Probably better if the comments clearly state that this is a set of data. It's clear to people who already understand. Any teacher is going to want to know that you understand this. Remember that you need to store two setts of data though. Not just one. How will you accomplish this with this array? Add another dimension to the array is what I would do.

int index = 0;                          // the index of the current reading

Same here. How will you differentiate the array index of the other set of data? I feel I could go into arrays and their many uses, but it wouldn't do any good.

int total = 0;                           // the running total
int averageA = 0;                     // the average
int inputPin = A0;

This is all much the same. All of the variables for each set of data that corresponds to the analog input you are reading needs to be handled in turn. You will have more than one running total, average, input pin, Etc.

I am beginning to get a mental picture of this situation. I dearly hope I'm wrong and that you haven't been squandering your learning opportunity. I believe you have finally come to a point in the lesson plan where you can't just copy pasta your way to victory. From the state of what I see before me, you need to begin remedial learning and start back with the basics of programming. I would say your best course of action is to start from the beginning with a tutor.

Manipulating data with arrays is something that you will do a lot in computer programming. You can't expect us here to teach you in text how to program anymore than you can expect to learn it through osmosis.

CoolJ: It actually looks like you have copied some code to average the reading of one sensor. Then copied it again and tried to sum the average. That isn't going to work for obvious reasons.

You cannot just copy that same code twice and change the pin input variable and expect it to work.

I also have to wonder what, if anything, you understand about programming in C. Certainly you cannot have two functions called loop. You can have two loop functions, but they both cannot be named loop.(Not that what you wish to do requires more than one anyway.)

All variables need to be initialized at once. Not twice, not three times, one time.

Declared variables

const int numReadings = 10;
int readings[numReadings];       // the readings from the analog input

Probably better if the comments clearly state that this is a set of data. It's clear to people who already understand. Any teacher is going to want to know that you understand this. Remember that you need to store two setts of data though. Not just one. How will you accomplish this with this array? Add another dimension to the array is what I would do.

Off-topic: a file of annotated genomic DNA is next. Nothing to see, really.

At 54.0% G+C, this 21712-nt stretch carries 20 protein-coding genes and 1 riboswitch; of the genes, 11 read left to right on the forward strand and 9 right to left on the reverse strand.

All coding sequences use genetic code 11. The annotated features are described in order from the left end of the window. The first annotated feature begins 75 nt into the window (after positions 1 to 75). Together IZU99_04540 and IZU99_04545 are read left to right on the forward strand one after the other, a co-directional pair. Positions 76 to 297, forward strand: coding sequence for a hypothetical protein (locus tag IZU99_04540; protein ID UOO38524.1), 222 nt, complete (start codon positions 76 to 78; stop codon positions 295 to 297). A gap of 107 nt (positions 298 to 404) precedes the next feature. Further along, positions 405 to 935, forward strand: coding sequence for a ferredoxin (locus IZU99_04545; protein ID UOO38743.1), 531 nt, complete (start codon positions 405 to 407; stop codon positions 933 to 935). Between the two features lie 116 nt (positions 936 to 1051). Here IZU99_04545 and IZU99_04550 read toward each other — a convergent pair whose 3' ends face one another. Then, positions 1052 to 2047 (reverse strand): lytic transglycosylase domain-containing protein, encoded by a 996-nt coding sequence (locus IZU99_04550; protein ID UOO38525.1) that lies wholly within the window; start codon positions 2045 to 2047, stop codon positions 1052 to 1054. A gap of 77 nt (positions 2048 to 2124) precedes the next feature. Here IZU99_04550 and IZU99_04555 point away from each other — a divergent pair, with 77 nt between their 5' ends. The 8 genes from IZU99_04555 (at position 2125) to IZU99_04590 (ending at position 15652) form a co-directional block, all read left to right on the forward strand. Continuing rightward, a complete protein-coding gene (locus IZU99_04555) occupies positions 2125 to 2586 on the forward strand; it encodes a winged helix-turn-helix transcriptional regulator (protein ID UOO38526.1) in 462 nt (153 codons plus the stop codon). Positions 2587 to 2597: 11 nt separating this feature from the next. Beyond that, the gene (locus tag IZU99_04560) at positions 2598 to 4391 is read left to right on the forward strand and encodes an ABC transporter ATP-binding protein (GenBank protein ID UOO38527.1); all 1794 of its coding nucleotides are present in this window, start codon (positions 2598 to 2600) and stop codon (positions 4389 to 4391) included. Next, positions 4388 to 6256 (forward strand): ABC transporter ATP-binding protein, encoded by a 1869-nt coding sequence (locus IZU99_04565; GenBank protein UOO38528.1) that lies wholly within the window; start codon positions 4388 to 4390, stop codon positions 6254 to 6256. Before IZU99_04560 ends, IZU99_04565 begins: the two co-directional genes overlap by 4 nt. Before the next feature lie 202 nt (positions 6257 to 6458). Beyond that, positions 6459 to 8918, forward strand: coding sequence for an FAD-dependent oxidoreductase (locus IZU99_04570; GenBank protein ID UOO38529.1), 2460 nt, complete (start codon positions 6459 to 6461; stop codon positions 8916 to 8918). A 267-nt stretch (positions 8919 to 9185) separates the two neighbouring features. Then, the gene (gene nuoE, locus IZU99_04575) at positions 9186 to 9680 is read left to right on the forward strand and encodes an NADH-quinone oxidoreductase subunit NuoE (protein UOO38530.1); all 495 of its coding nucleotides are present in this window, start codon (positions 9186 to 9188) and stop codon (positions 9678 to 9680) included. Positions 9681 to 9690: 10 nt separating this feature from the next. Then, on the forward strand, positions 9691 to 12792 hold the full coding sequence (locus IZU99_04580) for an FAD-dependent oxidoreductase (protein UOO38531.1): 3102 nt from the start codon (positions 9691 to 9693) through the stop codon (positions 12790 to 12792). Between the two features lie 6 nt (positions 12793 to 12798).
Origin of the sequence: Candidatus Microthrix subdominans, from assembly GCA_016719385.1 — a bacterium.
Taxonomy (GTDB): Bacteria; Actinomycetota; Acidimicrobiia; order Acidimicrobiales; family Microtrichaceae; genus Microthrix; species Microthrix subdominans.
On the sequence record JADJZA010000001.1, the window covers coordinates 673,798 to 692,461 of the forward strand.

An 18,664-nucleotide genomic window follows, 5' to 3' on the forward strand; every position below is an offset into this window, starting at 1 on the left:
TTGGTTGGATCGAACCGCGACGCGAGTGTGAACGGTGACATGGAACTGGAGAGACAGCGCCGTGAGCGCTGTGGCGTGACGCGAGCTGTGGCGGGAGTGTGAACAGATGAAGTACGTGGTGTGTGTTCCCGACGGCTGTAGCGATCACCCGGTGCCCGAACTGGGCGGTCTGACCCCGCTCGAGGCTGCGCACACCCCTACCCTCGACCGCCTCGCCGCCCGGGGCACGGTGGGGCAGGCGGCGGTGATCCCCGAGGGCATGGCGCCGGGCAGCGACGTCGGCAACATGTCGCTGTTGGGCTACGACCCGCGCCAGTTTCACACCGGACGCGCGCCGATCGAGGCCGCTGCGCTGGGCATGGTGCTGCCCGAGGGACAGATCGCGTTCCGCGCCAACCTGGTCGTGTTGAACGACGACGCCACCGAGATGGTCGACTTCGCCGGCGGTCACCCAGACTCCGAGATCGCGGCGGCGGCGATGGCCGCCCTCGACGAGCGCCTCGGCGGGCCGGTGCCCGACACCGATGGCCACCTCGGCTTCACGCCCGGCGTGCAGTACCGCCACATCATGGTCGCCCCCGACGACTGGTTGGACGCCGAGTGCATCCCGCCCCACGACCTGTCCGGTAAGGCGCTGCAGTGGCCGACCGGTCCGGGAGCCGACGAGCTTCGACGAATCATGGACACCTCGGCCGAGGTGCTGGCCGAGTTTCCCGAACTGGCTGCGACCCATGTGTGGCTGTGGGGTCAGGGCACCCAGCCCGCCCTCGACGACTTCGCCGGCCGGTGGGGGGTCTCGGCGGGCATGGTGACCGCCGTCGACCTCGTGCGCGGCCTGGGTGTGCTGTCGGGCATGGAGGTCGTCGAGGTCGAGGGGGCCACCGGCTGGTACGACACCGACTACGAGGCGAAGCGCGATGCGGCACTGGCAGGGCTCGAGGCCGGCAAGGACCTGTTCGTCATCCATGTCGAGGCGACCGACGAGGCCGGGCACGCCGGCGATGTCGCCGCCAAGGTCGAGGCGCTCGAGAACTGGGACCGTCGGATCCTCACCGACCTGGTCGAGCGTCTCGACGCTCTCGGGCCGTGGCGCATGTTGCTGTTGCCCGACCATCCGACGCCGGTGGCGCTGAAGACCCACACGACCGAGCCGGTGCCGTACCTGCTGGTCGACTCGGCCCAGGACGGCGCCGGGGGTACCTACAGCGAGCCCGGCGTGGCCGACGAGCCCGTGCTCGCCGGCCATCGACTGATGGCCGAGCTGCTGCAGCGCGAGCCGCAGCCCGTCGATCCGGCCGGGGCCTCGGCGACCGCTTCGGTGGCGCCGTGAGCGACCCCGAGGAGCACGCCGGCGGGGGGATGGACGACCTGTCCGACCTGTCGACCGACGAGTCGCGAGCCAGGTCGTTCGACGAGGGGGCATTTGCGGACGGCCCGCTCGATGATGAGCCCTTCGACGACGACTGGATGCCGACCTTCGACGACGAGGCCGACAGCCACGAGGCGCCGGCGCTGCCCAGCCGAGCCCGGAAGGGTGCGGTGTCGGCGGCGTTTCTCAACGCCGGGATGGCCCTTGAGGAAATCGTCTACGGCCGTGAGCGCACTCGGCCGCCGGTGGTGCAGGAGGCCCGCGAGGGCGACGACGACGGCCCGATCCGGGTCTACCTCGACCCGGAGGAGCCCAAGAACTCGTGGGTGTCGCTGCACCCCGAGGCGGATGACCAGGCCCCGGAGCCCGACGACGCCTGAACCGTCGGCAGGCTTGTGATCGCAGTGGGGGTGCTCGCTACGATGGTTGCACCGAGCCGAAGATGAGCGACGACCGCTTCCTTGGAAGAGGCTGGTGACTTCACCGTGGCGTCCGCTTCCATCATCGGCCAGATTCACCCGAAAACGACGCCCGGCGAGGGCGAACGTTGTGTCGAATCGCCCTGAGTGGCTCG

int index = 0;                          // the index of the current reading

Same here. How will you differentiate the array index of the other set of data? I feel I could go into arrays and their many uses, but it wouldn't do any good.

int total = 0;                           // the running total
int averageA = 0;                     // the average
int inputPin = A0;

This is all much the same. All of the variables for each set of data that corresponds to the analog input you are reading needs to be handled in turn. You will have more than one running total, average, input pin, Etc.

I am beginning to get a mental picture of this situation. I dearly hope I'm wrong and that you haven't been squandering your learning opportunity. I believe you have finally come to a point in the lesson plan where you can't just copy pasta your way to victory. From the state of what I see before me, you need to begin remedial learning and start back with the basics of programming. I would say your best course of action is to start from the beginning with a tutor.

Manipulating data with arrays is something that you will do a lot in computer programming. You can't expect us here to teach you in text how to program anymore than you can expect to learn it through osmosis.

Thanks for the input and I'm sorry for acting like that is the way I am but I am just frustrated trying to learn Arduino and my teacher suggested to ask the forum for help. I know that I am trying to "copy and paste my way to victory" in this situation but I would just like to let you know that this in no way describes my work ethic as a future electrical engineer. Thank you again for your criticism I am going to work harder to learn Arduino and C programming methods.

I’d concentrate on averaging for just one input, and get that working.

The thing is, there are lots of ways of skinning this particular cat, and also lots of opportunities to learn.
You could factor the code for a single input into a function, and pass the function a pin number, or an input index.
You could decide that both inputs will be averaged over the same length, so a single “index” will work.

for (int thisReading = 0; thisReading < numReadings; thisReading++)
    readings[thisReading] = 0;

is pointless; the compiler already thoughtfully initialised that global array to all zeroes for you.
Already, your code is shorter.

In fact

int readings[numReadings];      // the readings from the analog input
int index;
int total;
int averageA;

is all that is required.
Now, your teacher might argue that it is a good idea to always initialise arrays explicitly (they might not be static/global). It’s for you to justify your code.